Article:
Hard drives and other storage devices have error correcting codes that can correct multiple bit errors to a extent. These are soft errors and are normal but not reported - they are not an indication that the a sector is bad, but if they are high could indicate an imminent failure.

However, I think you are talking about reallocated sectors. These are sectors that could still be read but there is some indication that they are bad, so the data is copied to a new sector (from a pool of spares) and the bad sector gets put on the reallocated sector list so it will not be reused. Logical addressing maps logical to physical so this happens transparently.

If you have any significant number of reallocated sectors, it is usually a sign the disk is about to go south.

You can also use chkdsk /R to check for bad sectors and map them out, but the hard drive internal checking should be sufficient.

TRIM doesn't have anything to do with discovering bad sectors on an SSD though.
My System SpecsSystem Spec
14 Jan 2014   #6
andrew129260

Windows 7 Professional x64 Sp1
 
 

A ssd tricks windows into thinking its a ide or sata Mechanical drive. Windows then treats it like such. The controller and trim handle things. Lets say windows tells the hard drive to write to this certain cell block. What trim and the controller do is lie to windows and say yes we have done that when in reality they have not as there is no reason to because its not a physical disk with platters.

http://www.pcworld.com/article/20385...rives-hum.html

http://arstechnica.com/information-t...s-really-work/ <----- A lot of info

"Having a chunk of cache sitting there lets the SSD quickly receive data that it needs to write, even if it's too busy to actually write it at the moment; the data sits in the SDRAM cache until the controller is able to find time to send it down and actually commit it to NAND. All this happens transparently to the computer and you, the end user—regardless of whether or not the data has actually been written, the SSD controller reports back to the operating system that the write was completed successfully."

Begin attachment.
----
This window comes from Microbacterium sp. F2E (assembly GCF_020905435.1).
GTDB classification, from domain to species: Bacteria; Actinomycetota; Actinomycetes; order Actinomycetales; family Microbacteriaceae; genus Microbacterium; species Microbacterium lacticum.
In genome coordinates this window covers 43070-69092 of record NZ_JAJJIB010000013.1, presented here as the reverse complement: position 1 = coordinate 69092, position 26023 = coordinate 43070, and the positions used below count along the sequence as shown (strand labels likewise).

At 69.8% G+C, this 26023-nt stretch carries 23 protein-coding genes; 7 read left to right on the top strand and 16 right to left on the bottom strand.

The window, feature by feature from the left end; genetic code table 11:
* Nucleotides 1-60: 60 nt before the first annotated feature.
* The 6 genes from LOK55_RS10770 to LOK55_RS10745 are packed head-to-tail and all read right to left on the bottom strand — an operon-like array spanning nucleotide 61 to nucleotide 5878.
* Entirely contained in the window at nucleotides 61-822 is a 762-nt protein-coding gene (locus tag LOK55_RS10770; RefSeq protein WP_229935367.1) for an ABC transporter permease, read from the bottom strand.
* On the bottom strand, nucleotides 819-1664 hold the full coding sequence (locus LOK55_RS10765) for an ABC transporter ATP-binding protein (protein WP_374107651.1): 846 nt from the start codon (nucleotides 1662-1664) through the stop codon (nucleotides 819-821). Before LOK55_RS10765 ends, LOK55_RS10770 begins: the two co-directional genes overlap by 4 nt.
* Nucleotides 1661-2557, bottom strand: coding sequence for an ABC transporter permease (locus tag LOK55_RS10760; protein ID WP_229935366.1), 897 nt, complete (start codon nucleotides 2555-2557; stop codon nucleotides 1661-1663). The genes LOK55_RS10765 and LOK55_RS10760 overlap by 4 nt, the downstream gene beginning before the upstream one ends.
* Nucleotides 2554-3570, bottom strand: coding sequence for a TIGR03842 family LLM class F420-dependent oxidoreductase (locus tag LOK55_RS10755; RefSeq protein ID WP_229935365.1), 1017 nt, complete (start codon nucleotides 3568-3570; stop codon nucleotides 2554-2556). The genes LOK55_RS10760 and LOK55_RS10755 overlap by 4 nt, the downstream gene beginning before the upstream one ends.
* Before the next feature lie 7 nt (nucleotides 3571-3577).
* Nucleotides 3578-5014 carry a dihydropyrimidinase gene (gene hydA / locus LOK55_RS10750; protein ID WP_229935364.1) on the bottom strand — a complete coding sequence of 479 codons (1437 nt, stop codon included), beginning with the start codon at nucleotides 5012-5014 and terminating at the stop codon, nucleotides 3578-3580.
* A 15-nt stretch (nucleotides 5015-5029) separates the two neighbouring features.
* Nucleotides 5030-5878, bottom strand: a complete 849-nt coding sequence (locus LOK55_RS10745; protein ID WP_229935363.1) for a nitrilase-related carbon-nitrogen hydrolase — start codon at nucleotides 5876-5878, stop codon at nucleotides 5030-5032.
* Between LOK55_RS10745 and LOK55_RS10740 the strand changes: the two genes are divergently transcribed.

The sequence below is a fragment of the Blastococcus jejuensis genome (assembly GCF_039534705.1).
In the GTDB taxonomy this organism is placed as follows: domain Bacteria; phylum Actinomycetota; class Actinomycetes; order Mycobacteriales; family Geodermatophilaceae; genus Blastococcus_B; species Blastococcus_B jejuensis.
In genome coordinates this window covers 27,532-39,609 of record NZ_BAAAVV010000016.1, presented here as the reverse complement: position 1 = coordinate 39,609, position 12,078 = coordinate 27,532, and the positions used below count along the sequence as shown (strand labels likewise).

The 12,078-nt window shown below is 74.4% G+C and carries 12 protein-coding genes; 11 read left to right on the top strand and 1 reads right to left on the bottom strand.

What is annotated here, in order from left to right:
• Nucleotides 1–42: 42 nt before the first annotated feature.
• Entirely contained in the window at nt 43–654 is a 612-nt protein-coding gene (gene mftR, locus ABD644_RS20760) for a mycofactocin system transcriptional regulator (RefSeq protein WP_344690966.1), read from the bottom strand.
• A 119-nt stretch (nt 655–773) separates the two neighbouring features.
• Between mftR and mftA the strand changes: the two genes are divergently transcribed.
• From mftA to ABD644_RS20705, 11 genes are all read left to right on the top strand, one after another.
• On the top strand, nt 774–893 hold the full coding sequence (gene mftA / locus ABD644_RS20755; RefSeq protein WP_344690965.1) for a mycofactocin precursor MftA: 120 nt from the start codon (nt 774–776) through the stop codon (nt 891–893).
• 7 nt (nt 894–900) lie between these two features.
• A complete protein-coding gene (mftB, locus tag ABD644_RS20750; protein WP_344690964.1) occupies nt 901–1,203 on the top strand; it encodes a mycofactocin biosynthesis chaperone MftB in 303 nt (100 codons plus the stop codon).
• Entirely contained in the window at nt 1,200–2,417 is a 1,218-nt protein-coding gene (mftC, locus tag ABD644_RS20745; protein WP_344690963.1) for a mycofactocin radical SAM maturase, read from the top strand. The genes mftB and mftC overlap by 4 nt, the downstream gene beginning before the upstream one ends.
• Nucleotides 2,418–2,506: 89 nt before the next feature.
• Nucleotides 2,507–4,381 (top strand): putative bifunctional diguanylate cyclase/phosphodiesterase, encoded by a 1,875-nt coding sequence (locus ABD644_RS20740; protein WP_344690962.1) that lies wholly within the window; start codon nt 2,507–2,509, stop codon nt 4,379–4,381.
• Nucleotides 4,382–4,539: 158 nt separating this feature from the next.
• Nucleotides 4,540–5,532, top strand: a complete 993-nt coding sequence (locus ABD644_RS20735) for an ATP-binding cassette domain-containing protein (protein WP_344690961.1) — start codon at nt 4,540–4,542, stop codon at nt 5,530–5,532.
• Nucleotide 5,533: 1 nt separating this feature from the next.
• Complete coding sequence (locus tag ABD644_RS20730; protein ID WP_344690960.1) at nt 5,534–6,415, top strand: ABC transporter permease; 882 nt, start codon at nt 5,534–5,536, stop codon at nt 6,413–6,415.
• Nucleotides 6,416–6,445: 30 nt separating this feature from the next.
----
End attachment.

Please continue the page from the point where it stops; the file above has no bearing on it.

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14 Jan 2014   #7
Computer0304

Windows 7 Professional 32-bit/Windows 8 64-bit/Win7 Pro64-bit
 
 

Thank you for replying.
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14 Jan 2014   #8
GeneO

Windows 10 Pro. EFI boot partition, full EFI boot
 
 

SSD isn't really that different than hard drives, there are no "tricks" and it has nothing to do with being mechanical. The OS addresses either by Logical address, and the SSD or HDD maps these to physical address. Under the hood they are a lot different though. In fact, the next generation of hard drives that use shingling are going to be more similar to SSD under the hood in that the drive won't be able to rewrite data without first reading out adjacent data, writing the data, then rewriting the adjacent data. Maybe they will use the same TRIM function as SSD to avoid this wherever possible.